A partnership between the Co-op and Sussex Police has been credited with helping to bring at last five prolific offenders to justice in just a few months.
At least one man has been jailed as a result of the joint work – part of a pilot scheme aimed at making it quicker and easier for businesses to report crime.
The pilot scheme started less than six months ago after a survey of 100 businesses by Sussex police and crime commissioner Katy Bourne.
The survey found that firms reported as few as 8 per cent of offences to the police – and the findings helped lead to the “one touch reporting” pilot scheme.
The trial is working initially with 22 Co-op stores to find ways to simplify reporting processes, generate better intelligence, identify trends and reduce the impact of repeat offenders in communities.
Sussex Police has also recruited six business crime investigators and the force’s business crime lead Chris Neilson said: “We are keen to raise confidence among businesses by improving the way they engage with us and can report crimes in ways that work for them.
“Having an accurate picture of the crimes affecting businesses is vital and means we as a force can respond more effectively, especially in the way we target repeat offenders.
“In particular, we want to focus on bringing to justice those who believe they can use threats and violence against shopworkers.”
Mrs Bourne’s office said: “As a result, Sussex Police are seeing a threefold increase in reports, with the additional information and intelligence gathered resulting in the arrest of five prolific offenders.”
The police and crime commissioner and the Co-op ran a Keep Christmas Kind campaign at the end of last year, highlighting some of the verbal and physical abuse faced by shop staff.
One of those to speak out was a store manager from Brighton and Hove after the Co-op reported a rise in abuse and assaults involving staff during the covid pandemic.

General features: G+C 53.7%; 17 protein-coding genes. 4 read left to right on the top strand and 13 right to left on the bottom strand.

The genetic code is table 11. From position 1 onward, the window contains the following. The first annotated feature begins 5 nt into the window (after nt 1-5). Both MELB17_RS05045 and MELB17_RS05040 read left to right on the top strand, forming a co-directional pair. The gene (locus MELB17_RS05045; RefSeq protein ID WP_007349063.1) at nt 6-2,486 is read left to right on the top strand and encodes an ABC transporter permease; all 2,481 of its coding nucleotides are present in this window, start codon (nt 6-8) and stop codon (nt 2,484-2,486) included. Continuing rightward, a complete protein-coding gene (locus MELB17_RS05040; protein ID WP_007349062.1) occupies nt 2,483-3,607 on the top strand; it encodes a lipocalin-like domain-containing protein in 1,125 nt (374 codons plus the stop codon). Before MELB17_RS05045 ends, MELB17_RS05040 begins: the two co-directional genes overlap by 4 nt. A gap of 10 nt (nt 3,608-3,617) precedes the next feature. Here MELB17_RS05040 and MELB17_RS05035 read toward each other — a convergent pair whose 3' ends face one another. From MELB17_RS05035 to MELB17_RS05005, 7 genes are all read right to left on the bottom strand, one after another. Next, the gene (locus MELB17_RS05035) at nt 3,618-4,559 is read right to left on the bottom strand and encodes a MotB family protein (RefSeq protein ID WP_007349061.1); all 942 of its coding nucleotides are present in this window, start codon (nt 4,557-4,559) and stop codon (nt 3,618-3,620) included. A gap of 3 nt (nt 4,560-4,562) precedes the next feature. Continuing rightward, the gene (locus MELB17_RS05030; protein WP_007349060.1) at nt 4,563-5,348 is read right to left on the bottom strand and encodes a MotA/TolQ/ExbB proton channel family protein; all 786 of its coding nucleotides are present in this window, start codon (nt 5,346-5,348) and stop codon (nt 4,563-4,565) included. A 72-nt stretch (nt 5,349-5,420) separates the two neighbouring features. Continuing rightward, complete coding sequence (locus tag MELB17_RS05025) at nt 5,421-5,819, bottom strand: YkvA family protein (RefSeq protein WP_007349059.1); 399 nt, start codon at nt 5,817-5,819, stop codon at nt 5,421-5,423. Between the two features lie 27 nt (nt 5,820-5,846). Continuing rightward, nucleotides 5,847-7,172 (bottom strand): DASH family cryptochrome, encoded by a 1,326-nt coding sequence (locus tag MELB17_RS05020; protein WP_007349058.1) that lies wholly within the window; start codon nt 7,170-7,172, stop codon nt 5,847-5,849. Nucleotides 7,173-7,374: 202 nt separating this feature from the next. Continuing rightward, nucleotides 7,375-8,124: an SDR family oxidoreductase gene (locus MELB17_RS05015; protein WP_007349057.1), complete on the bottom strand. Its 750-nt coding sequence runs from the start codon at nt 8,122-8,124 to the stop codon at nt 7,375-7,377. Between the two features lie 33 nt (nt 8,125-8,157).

The British Retail Consortium nationally asked shoppers to be respectful to shop staff as thousands of stores prepare to reopen tomorrow (Monday 12 April) after the latest coronavirus lockdown.
Locally, Co-op divisional managing director Peter Batt said: “There is nothing more important to us than the safety of our colleagues – no one should have to face violence and abuse just for doing their job. It has a lasting impact not only physically but also on their mental wellbeing.
“By working together, we are all seeing better outcomes. Police have now attributed the arrest of five prolific local offenders to the success of this scheme so far, reducing the impact that repeat offenders have in our communities.
“Alongside this, we continue to call for government to show that it is listening and to introduce greater protection for shop workers with stiffer sentencing sending out a clear message that violence, abuse and anti-social behaviour is just not acceptable.”
One of those arrested since the start of the pilot scheme was Chris Way, 39, from Worthing. He was jailed for nine months on Monday 15 March for persistent shoplifting, breaching a community order and breaking his electronically monitored curfew.
The police and crime commissioner said: “This new reporting system is a welcome and bold move by Sussex Police.
“It is also an example of how effective partnership working can lead to proactive solutions for businesses with robust action taken against offenders.
“It will no doubt result in an increase in crime reports locally and I do not shy away from this. We need to paint a clearer picture of business crime and, once we have the evidence, it then cannot be ignored.
“It’s never the value of the goods being stolen that should be the only reason to respond. The impact upon our business community and our frontline shopworkers must be understood and acted on more effectively, especially as offenders are almost certainly committing offences elsewhere.
“In Sussex we are determined to show offenders that they will be held to account for their actions and to demonstrate to the public that we take these crimes seriously.”
Mrs Bourne chairs the Sussex Safer Business Partnership which brings together police and retailers, including newsagents and pharmacists, as well as other business groups, to identify issues and solutions.
Once the pilot scheme has been completed, Mrs Bourne would like to see the lessons shared with all local businesses and to see the changes that work adopted nationally.
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